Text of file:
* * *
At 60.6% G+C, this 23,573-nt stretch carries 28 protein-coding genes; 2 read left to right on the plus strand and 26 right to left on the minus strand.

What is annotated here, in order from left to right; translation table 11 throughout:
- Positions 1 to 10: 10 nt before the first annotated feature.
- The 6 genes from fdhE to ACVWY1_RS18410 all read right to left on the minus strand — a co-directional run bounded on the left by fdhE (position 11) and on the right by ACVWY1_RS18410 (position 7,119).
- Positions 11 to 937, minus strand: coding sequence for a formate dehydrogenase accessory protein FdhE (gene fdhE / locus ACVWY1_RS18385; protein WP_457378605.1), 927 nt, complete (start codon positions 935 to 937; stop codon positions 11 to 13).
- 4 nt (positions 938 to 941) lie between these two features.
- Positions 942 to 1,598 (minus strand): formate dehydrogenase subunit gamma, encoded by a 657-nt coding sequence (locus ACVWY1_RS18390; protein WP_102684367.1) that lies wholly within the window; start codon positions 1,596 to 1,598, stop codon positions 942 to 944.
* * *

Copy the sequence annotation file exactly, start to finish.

At 60.6% G+C, this 23,573-nt stretch carries 28 protein-coding genes; 2 read left to right on the plus strand and 26 right to left on the minus strand.

What is annotated here, in order from left to right; translation table 11 throughout:
- Positions 1 to 10: 10 nt before the first annotated feature.
- The 6 genes from fdhE to ACVWY1_RS18410 all read right to left on the minus strand — a co-directional run bounded on the left by fdhE (position 11) and on the right by ACVWY1_RS18410 (position 7,119).
- Positions 11 to 937, minus strand: coding sequence for a formate dehydrogenase accessory protein FdhE (gene fdhE / locus ACVWY1_RS18385; protein WP_457378605.1), 927 nt, complete (start codon positions 935 to 937; stop codon positions 11 to 13).
- 4 nt (positions 938 to 941) lie between these two features.
- Positions 942 to 1,598 (minus strand): formate dehydrogenase subunit gamma, encoded by a 657-nt coding sequence (locus ACVWY1_RS18390; protein WP_102684367.1) that lies wholly within the window; start codon positions 1,596 to 1,598, stop codon positions 942 to 944.